Hotel Penaga
Corner of Jalan Hutton & Lebuh Clarke
10050 George Town
Penang
Malaysia
Tel: 04-261 1891
I partnered with Hotel Penaga for this post. As always, all views and opinions are sincerely my own. 

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Hoi An is most famous for its Ancient Town – filled with the most delicious food, bright yellow shop walls, and a whole lot of lanterns. Although spending a few days wandering around the Ancient Town is a must, if you’re there in the summer you should rent a bike and head to the beach. There are two main beaches in Hoi An: Cua Dai Beach and An Bang Beach. I honestly wouldn’t recommend either beach. Instead, I discovered a “Hidden Beach” that was a perfect little oasis between the two main beaches. If you’re wondering which beach to check out, you should head to Hidden Beach Hoi An.

Why I wouldn’t recommend Cua Dai or An Bang Beach
Unfortunately, Cua Dai has been severely affected by erosion and the beach is now covered in sand bags with barely any sand to lay out on. An Bang Beach remains a popular choice for many tourists, but, because of that, it’s also a bit of a tourist trap. As soon as you begin biking along the main strip heading to the beach, you’ll have people trying to get you to park your bike in their spot. For a fee, of course (though some places just want you to buy a bottle of water). Once on the beach, you will need to rent a lounge chair – either for a fixed fee or you’ll have to agree to having lunch at their restaurant later in the day. You’ll also likely be pestered numerous times with vendors roaming the beach to buy various souvenirs. I completely understand that everyone needs to make a living, but I’m sure we’re all just wanting to put our feet up, relax, and listen to the waves.
Hidden Beach Hoi An
Walking up to Hidden Beach; restaurant on the leftHidden BeachParadiseAfter experiencing An Bang Beach the last time I was in Hoi An, I was on the hunt for something more quiet and less intrusive this time around. A few Google searches later and I had come across a number of articles written about Hidden Beach. Located practically in the middle of An Bang and Cua Dai, Hidden Beach Hoi An was just what I was looking for.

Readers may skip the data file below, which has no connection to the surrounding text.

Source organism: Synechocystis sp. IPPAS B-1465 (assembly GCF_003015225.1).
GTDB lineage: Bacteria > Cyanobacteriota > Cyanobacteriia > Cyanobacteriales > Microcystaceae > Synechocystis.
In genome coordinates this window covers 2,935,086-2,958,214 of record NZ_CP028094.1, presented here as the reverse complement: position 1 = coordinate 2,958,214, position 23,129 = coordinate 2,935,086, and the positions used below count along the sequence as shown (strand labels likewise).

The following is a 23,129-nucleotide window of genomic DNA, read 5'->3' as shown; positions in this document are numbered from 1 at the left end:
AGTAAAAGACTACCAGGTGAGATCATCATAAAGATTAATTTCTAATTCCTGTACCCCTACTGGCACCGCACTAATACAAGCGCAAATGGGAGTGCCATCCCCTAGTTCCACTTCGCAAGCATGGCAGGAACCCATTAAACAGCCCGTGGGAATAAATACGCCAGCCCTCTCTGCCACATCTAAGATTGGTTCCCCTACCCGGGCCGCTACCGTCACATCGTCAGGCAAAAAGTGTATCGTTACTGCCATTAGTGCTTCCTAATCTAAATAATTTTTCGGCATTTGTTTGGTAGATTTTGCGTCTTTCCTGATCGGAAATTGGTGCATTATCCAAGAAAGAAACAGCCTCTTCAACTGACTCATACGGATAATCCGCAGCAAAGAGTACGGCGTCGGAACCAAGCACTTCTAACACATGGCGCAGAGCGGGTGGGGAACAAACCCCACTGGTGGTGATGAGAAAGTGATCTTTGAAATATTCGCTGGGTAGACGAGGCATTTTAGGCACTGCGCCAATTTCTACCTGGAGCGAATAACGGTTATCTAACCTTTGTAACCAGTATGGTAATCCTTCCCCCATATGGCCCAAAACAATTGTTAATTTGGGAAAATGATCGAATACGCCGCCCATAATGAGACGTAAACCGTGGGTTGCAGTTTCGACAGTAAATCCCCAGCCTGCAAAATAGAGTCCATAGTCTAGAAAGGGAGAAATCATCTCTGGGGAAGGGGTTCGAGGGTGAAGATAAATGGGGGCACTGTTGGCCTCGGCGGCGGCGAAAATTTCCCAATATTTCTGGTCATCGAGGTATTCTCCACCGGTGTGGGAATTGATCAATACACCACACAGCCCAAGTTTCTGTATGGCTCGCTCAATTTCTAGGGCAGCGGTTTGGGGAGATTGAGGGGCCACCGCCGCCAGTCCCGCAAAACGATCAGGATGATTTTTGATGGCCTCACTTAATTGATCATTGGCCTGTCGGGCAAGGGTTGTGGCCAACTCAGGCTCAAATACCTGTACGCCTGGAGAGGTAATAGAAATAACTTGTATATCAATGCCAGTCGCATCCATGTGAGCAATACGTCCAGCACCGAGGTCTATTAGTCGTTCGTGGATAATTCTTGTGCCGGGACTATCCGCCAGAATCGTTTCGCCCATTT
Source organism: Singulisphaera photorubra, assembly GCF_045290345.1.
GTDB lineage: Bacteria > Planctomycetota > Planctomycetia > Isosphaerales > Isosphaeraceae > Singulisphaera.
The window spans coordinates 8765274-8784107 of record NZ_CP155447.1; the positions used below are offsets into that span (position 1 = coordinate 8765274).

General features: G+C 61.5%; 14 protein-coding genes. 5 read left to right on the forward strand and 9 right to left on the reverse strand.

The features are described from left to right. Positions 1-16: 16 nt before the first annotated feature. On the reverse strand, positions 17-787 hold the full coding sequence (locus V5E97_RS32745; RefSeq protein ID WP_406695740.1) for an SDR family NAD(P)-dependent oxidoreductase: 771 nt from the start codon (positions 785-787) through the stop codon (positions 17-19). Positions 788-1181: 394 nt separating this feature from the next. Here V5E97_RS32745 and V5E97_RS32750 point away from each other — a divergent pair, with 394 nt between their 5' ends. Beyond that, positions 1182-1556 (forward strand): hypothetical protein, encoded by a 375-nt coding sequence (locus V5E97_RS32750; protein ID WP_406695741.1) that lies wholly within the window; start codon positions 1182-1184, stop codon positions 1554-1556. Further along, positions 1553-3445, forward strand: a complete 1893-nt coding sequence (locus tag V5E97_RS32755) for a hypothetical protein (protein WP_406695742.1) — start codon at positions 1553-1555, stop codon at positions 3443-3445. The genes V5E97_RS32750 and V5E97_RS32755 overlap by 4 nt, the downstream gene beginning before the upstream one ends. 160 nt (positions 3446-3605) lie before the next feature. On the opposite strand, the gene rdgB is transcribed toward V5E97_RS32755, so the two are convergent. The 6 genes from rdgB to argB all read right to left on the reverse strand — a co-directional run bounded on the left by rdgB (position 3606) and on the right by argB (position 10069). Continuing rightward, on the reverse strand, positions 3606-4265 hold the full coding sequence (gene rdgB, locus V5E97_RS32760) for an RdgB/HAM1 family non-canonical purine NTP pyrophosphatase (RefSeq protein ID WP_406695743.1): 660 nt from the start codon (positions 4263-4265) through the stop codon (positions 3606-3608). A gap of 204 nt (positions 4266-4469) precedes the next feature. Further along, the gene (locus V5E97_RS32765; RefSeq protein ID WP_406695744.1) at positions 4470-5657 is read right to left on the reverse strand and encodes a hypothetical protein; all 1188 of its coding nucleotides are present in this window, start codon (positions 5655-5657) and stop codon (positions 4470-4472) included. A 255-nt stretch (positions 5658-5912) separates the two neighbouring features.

Unlike An Bang Beach, you can park your bike AND use the lounge chairs for free. Hidden Beach is a small family-run beach area with a little restaurant (they did mention that they would appreciate you eating lunch at their restaurant if you chose to eat while there) and clothing shop. I went there two times when I was in Hoi An (actually, the first time I went it was because a lovely older couple I met while getting banh mi’s told me about it!) and had a very relaxing and enjoyable time.
How to get to Hidden Beach
I’m a bit apprehensive about giving detailed instructions on how to get to Hidden Beach because I wouldn’t want this quiet oasis to become overcrowded. So, I’ll just say that if you’re coming from Cua Dai and biking up towards An Bang along Lac Long Quan, keep your eyes peeled for a sign on the side of the road that says “Hidden Beach”. Once you spot the sign, turn right down a little road and head all the way to the end.  

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Hotels often put on a fantastic buffet brunch spread and the Kerry Hotel brunch buffet is no exception. Although it’s a bit out of the way in Hung Hom, the copious amounts of food along with stellar views overlooking the harbor make it worth the effort. I honestly think this was probably one of the largest buffets I’ve ever been to. There was an incredibly wide range of cuisine and it’s quite good value too if you can make the most of it (ie. stuff your face).

Vibe at Kerry Hotel Brunch

Big Bay Cafe is huge. There is seating for around 300 people and there is SO MUCH FOOD it’s borderline ridiculous. The brunch buffet is very family friendly – they have a magician and clown walking around stopping at tables to show you a magic trick and make a balloon animal or flower. It was quite cold when I went so we sat inside, but there is ample outdoor seating that is perfect for a nicer day (with great views, too!).
Buffet Spread
DIY noodle soup stationIndian food selectionThe grillRound 1My DIY noodlesFrom the grillThere was so much food that I had to make a strategic plan (no joke!) before I began filling up my plate. I’ve been to my fair share of buffets before, but I can’t recall ever being so blown away by how big the buffet was. Whether you’re a meat-lover or a vegetarian, wanting to eat healthy or go all-out, you’re guaranteed to find something at the Kerry Hotel brunch. I tried to have a nibble of everything and my favorites were the DIY noodle soup (anyone else love fish balls?!) and grill station (the lobster is a must try). If you’re a pasta lover, you’ll be pleased to know my friend loved the make your own pasta station so much she went there twice.
Dessert